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DAILEY v. SOCIETE GENERALE

February 14, 1996

ANNE DAILEY, Plaintiff, against SOCIETE GENERALE, Defendant.


The opinion of the court was delivered by: KOELTL

 JOHN G. KOELTL, District Judge:

 There are three motions before the Court: (1) the defendant's motion for judgment as a matter of law pursuant to Fed. R. Civ. P. 50(b) setting aside the plaintiff's back pay damage award and for a new trial pursuant to Fed. R. Civ. P. 59(a) on the plaintiff's retaliation claim or, in the alternative, for a new trial solely on the plaintiff's back pay and emotional distress damage awards; (2) the defendant's motion for attorneys' fees and costs; and (3) the plaintiff's application for attorneys' fees and costs.

 These motions were made after entry of judgment following a five-day jury trial in an action by the plaintiff Anne Dailey against her former employer Societe Generale ("the Bank"). See Dailey v. Societe Generale, 889 F. Supp. 108 (S.D.N.Y. 1995). The plaintiff alleged that the Bank had violated Title VII of the Civil Rights Act of 1964, as amended 42 U.S.C. § 2000e et seq. ("Title VII"), the New York State Human Rights Law, Executive Law § 296 et seq. ("Human Rights Law"), and the Administrative Code of the City of New York § 8-101 et seq. ("Administrative Code") by (1) discriminating against her on the basis of her gender by paying her less than male employees in substantially similar jobs and (2) willfully retaliating against her after she complained to people at the Bank. Dailey sought compensatory and punitive damages as well as declaratory and injunctive relief. The jury rendered a special verdict in favor of the plaintiff on her retaliation claim but in favor of the Bank on her discrimination claim. The jury awarded the plaintiff $ 300,000 in back pay compensation, which covered the full period between the time the plaintiff left her employment at the Bank and the trial, and $ 100,000 in emotional distress damages. The parties have entered into a stipulation reducing the plaintiff's damages for emotional distress to $ 17,500 and withdrawing the defendant's motion for new trial with respect to the plaintiff's emotional distress damages.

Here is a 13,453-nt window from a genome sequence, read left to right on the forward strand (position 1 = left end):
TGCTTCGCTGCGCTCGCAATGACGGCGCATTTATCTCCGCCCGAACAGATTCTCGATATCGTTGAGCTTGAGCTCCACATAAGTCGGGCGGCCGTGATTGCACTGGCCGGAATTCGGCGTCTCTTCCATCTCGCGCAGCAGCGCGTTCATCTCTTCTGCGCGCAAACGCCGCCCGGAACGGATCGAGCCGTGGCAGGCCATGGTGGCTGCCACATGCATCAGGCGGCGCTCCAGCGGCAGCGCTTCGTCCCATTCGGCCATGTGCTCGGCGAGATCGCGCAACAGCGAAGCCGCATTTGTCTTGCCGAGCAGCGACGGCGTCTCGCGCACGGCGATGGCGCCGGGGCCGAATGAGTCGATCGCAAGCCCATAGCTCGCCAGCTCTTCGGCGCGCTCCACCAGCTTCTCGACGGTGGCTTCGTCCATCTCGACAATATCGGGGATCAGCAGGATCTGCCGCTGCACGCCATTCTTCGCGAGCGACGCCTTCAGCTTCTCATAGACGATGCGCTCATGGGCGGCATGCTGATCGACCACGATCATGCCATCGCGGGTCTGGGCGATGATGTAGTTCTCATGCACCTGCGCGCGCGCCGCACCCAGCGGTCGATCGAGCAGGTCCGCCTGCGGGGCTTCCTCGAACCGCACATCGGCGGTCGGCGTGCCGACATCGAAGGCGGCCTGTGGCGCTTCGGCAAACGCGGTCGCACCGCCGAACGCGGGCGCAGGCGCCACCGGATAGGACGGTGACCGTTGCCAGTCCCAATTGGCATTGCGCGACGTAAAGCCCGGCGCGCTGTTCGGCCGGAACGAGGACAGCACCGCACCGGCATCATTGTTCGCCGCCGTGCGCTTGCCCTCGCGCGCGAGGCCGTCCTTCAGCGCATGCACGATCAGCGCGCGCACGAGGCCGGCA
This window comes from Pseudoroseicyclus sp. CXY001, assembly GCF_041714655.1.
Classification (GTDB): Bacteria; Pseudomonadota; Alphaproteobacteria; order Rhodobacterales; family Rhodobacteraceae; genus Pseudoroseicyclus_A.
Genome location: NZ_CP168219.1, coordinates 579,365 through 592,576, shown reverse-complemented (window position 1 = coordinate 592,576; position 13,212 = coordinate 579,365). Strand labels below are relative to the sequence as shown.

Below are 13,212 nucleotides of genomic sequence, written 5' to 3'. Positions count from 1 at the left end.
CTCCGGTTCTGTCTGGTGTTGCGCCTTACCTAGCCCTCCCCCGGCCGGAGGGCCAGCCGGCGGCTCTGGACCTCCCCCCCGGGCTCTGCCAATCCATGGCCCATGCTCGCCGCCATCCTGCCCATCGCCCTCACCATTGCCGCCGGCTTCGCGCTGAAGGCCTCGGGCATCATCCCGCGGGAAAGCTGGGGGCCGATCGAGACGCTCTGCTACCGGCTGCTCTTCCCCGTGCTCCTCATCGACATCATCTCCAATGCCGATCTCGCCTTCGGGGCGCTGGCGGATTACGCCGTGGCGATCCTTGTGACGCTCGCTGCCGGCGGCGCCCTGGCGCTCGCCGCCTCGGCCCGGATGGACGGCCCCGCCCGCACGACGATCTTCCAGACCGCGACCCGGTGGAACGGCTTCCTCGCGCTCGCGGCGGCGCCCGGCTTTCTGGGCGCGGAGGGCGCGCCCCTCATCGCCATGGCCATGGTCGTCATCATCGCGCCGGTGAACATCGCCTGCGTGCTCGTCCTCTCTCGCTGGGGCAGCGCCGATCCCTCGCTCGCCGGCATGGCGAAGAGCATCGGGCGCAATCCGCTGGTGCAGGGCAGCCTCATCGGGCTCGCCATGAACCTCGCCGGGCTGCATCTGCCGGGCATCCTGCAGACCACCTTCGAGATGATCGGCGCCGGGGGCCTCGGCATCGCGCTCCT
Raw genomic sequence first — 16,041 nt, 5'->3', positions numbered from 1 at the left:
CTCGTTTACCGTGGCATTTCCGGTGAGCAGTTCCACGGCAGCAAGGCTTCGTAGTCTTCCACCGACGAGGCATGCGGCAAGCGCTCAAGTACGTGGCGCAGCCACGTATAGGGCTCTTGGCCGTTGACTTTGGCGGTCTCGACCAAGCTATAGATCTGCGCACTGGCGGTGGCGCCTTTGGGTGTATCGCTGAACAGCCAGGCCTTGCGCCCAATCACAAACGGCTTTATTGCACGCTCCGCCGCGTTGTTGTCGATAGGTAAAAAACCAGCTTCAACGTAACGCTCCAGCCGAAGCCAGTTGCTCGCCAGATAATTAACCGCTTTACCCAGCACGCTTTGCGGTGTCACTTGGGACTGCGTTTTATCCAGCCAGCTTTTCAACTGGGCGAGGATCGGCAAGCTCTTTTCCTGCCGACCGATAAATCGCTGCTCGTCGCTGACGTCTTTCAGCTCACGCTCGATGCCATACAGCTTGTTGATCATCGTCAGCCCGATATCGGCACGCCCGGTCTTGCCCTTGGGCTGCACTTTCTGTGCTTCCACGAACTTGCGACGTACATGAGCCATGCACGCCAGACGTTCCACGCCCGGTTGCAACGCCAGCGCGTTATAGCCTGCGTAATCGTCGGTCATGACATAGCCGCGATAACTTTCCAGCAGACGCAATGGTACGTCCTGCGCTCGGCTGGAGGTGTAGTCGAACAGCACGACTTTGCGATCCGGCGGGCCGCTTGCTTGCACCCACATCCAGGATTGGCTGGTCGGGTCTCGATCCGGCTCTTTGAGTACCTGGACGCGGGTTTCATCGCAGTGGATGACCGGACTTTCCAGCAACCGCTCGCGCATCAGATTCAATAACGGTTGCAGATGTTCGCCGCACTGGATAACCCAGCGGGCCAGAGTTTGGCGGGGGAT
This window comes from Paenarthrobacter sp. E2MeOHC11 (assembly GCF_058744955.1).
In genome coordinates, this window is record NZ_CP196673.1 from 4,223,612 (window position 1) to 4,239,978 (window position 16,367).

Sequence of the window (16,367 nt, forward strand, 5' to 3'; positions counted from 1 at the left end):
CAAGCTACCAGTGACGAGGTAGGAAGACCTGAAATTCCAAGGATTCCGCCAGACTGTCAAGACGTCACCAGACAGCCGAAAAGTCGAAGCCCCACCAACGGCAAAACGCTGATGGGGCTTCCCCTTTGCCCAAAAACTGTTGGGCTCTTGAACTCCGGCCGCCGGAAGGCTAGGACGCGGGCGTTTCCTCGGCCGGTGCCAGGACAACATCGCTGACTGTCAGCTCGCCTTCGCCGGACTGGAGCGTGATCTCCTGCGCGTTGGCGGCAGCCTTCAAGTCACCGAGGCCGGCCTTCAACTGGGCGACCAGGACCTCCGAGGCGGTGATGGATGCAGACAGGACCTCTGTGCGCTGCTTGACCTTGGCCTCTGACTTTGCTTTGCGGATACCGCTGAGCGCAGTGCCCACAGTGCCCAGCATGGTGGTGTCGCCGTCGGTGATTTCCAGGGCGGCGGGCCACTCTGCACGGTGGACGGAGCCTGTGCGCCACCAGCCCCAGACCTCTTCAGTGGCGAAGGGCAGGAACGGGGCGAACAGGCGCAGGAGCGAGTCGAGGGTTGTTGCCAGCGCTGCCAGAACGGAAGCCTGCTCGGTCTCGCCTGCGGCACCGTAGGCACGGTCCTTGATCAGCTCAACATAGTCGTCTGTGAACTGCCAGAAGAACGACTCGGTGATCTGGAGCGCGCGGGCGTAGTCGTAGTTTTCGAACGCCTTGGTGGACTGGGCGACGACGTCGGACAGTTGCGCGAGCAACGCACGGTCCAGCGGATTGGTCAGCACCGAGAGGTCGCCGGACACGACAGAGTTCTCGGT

For the reasons explained below, the defendant's motions for judgment as a matter of law pursuant to Fed. R. Civ. P. 50(b), for a new trial pursuant to Fed. R. Civ. P. 59(a), and for attorneys' fees and costs are denied, and the plaintiff's application for attorneys' fees and costs is granted in part.

 I.

 The defendant contends that it is entitled to judgment as a matter of law pursuant to Fed. R. Civ. P. 50(b) setting aside the plaintiff's back pay award because the plaintiff allegedly failed to mitigate her damages. The defendant argues that the plaintiff is not entitled to any recovery of back pay for the period after August 1, 1993, which is when she abandoned her job search and enrolled in school as a full-time student. In addition, the defendant argues that it is entitled to a new trial on the plaintiff's retaliation claim in its entirety, or, in the alternative, a new trial on the issue of the plaintiff's back pay damages.

 A.

 A jury verdict is not to be set aside and judgment entered as a matter of law pursuant to Fed. R. Civ. P. 50(b) unless "'the evidence is such that, without weighing the credibility of the witnesses or otherwise considering the weight of the evidence, there can be but one conclusion as to the verdict that reasonable [jurors] could have reached.'" Samuels v. Air Transport Local 504, 992 F.2d 12, 14 (2d Cir. 1993) (quoting Simblest v. Maynard, 427 F.2d 1, 4 (2d Cir. 1970)). In considering a Rule 50(b) motion, a trial court "must view the evidence in a light most favorable to the nonmovant and grant that party every reasonable inference that the jury might have drawn in its favor." Samuels, 992 F.2d at 16. Judgment as a matter of law following a jury verdict is to be entered only when "there is 'such a complete absence of evidence supporting the verdict that the jury's findings could only have been the result of sheer surmise and conjecture, or [where there is] such an overwhelming amount of evidence in favor of the movant that reasonable and fair minded [persons] could not arrive at a verdict against [the movant].'" Logan v. Bennington College Corp., 72 F.3d 1017, 1995 WL 740236, at *4 (2d Cir. Dec. 14, 1995) (quoting Concerned Area Residents for the Env't v. Southview Farm, 34 F.3d 114, 117 (2d Cir. 1994), cert. denied, 131 L. Ed. 2d 721, 115 S. Ct. 1793 (1995) (internal quotations and citations omitted)).

 Dailey, as a prevailing Title VII plaintiff, was required to mitigate her damages by being reasonably diligent in finding other suitable employment substantially equivalent to her job at the Bank. See Ford Motor Co. v. EEOC, 458 U.S. 219, 231-32, 73 L. Ed. 2d 721, 102 S. Ct. 3057 (1982); Clarke v. Frank, 960 F.2d 1146, 1152 (2d Cir. 1992). The defendant bears the burden of proving that the plaintiff has not fulfilled her duty to mitigate. Clarke, 960 F.2d at 1152; EEOC v. Kallir, Philips, Ross, Inc., 420 F. Supp. 919, 925 (S.D.N.Y.), aff'd, 559 F.2d 1203 (2d Cir. 1976), cert. denied, 434 U.S. 920, 54 L. Ed. 2d 277, 98 S. Ct. 395 (1977). As Judge Weinfeld explained in a decision the Second Circuit Court of Appeals affirmed, the defendant's burden is very high.